OHSU’s South Waterfront Campus continues to grow

OHSU is known for providing the most comprehensive  health care services in Oregon, bringing patients the  benefits of cutting-edge research and treatments found nowhere else in the  region.  With the goal of improving the health of Oregon and beyond, OHSU  is expanding its South Waterfront campus with the addition of three buildings.

  • The Center for Health & Healing Building 2 building project broke ground In April 2016. This new health care facility will  offer complex surgery and interventional procedures, clinical space for the Knight Cancer Institute — to include cancer clinics, infusion services and areas for clinical trials — and  clinical space for the Digestive Health Center and Preoperative Medicine  Clinic. A retail pharmacy, lab services, food options,  waiting areas and outdoor terraces are also planned.
  • The Rood Family Pavilion will provide lodging  for visiting patients and their families who must come from a distance to OHSU. It includes a  conference center, staff amenities and space for an urgent care center, as  well as parking. The pavilion has 76 guest suites, with laundry on each  floor, indoor and outdoor spaces for children to play and for adults to relax,  a communal kitchen, a dining room and space for exercise, all to  encourage mutual support among the families and patients. This resource will  help meet a significant demand for housing close to OHSU for patients residing in rural Oregon and neighboring states whose treatments include an  extended stay.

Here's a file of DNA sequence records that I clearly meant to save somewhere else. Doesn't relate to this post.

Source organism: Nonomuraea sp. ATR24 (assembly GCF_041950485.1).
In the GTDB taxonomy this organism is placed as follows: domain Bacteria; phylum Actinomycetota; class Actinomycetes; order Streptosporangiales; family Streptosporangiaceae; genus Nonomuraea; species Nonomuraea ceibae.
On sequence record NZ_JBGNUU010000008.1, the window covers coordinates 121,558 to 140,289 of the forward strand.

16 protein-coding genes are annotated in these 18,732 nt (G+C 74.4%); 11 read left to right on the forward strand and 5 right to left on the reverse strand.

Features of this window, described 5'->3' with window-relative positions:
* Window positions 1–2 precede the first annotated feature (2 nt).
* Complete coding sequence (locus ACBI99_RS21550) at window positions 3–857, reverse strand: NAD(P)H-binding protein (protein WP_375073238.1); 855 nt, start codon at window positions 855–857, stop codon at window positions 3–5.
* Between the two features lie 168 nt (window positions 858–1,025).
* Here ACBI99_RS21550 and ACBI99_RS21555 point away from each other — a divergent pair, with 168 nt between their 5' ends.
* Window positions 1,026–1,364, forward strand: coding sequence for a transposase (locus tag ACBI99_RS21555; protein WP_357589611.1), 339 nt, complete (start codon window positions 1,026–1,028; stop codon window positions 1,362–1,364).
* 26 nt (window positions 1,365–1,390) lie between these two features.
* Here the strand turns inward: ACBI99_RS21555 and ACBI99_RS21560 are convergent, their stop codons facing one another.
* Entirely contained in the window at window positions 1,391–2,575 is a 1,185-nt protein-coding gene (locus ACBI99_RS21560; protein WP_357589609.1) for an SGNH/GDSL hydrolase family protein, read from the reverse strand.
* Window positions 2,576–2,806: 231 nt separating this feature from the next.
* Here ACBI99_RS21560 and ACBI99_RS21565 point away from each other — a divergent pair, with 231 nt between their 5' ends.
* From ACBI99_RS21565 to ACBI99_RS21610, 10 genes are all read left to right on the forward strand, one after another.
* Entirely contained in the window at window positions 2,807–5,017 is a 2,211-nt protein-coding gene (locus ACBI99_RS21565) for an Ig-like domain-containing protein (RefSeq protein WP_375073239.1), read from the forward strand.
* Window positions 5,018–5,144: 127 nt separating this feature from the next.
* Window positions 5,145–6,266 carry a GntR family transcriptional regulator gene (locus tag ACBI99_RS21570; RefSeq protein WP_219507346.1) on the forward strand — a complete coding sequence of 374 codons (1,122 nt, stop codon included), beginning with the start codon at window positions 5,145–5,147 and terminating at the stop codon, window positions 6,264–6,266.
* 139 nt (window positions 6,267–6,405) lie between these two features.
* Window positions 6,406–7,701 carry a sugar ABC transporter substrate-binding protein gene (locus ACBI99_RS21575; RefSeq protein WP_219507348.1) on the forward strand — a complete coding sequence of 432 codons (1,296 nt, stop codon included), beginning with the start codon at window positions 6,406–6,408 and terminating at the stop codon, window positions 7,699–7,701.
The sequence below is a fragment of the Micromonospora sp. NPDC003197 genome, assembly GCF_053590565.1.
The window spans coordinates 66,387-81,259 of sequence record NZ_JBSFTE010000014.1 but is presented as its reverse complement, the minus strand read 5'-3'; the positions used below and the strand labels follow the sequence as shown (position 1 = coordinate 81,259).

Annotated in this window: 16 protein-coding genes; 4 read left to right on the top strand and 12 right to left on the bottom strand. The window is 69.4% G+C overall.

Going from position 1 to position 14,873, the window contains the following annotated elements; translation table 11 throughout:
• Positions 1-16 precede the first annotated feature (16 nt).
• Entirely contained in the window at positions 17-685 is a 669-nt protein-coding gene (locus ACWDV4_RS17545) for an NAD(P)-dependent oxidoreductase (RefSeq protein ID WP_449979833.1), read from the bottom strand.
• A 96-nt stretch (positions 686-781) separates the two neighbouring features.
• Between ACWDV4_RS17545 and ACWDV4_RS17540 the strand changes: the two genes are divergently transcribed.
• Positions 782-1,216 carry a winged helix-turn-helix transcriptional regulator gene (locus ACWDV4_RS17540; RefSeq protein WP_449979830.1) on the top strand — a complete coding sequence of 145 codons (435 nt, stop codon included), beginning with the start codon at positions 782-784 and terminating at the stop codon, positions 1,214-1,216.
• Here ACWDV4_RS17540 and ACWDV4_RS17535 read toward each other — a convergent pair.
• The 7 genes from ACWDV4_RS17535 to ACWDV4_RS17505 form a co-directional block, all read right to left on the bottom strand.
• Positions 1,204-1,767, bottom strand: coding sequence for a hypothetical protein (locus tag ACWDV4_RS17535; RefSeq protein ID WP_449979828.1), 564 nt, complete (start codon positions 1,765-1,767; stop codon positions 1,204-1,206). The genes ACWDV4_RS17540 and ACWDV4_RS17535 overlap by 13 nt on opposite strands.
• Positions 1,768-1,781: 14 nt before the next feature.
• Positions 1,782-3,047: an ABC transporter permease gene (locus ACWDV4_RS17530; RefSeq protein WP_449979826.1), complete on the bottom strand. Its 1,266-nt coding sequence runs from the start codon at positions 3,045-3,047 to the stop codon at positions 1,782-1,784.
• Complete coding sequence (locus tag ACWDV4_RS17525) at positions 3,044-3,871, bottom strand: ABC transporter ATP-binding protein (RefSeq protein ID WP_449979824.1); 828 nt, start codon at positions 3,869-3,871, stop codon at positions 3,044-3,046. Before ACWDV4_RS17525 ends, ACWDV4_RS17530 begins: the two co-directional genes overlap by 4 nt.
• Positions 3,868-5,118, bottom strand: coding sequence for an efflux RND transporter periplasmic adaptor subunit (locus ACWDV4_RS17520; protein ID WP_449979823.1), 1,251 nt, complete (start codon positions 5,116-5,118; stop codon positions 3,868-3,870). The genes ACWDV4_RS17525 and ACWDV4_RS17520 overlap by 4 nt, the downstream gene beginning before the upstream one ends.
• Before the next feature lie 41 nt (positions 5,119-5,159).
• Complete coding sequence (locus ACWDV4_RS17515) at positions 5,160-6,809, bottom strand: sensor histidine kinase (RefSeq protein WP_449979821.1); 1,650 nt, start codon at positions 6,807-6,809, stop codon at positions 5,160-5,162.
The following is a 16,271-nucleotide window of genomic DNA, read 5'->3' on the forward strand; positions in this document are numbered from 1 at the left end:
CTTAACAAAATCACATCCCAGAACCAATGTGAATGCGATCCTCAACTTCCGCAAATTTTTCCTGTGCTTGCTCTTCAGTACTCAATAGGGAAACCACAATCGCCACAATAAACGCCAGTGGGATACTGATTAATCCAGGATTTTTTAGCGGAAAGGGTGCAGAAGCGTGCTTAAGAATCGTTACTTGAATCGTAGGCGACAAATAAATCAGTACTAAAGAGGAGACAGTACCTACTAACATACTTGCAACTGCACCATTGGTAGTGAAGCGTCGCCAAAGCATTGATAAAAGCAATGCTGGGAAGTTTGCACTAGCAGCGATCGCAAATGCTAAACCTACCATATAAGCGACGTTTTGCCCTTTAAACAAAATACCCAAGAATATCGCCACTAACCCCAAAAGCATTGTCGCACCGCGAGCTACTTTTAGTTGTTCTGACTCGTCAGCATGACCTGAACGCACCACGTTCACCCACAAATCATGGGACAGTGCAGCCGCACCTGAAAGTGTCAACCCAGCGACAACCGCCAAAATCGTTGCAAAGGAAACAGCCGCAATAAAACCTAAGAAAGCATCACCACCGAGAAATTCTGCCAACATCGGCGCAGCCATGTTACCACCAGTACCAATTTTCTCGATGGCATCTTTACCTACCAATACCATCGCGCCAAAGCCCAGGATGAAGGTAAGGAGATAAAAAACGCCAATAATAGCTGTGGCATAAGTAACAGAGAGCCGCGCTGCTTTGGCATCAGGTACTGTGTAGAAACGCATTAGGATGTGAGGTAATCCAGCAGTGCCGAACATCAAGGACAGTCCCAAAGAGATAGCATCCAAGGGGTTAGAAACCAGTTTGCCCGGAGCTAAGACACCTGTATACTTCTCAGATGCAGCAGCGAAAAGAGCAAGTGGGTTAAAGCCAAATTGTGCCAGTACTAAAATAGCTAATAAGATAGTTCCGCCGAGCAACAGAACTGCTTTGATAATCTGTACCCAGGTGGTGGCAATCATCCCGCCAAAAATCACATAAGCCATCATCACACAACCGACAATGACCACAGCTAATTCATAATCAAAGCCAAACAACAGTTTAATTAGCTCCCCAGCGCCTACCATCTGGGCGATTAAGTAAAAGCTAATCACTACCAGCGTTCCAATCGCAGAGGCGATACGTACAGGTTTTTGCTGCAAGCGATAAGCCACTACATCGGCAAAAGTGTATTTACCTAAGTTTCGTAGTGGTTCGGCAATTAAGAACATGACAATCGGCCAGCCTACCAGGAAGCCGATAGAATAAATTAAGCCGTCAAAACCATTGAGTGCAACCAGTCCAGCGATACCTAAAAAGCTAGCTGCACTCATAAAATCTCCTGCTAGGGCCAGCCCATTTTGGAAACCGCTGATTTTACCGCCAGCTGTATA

An underground tunnel will link the Center for Health & Healing Building 1 and the family pavilion.

Both the Center for Health & Healing Building 2 and the Rood Family Pavilion are scheduled to be completed in 2019.

  • The Knight Cancer Institute research building — OHSU’s second  phase of construction on the South Waterfront broke ground July 2016. The  research facility, completed in 2018, is a seven-floor, 320,000-square-foot building north of the Collaborative Life Sciences Building. The institute’s recent and successful Knight Cancer Challenge accelerated the need for the building, which houses top scientists and physicians working together on the early  detection of cancer.

    The Oregon State Legislature played a large role in the construction of the  research building by passing a bill in 2014 to fund a $200 million request as a  state partnership component in meeting the Knight Cancer Challenge. The  decision by Oregon’s leadership marks a significant milestone on the road  to pursue scientific breakthroughs that could save millions of lives.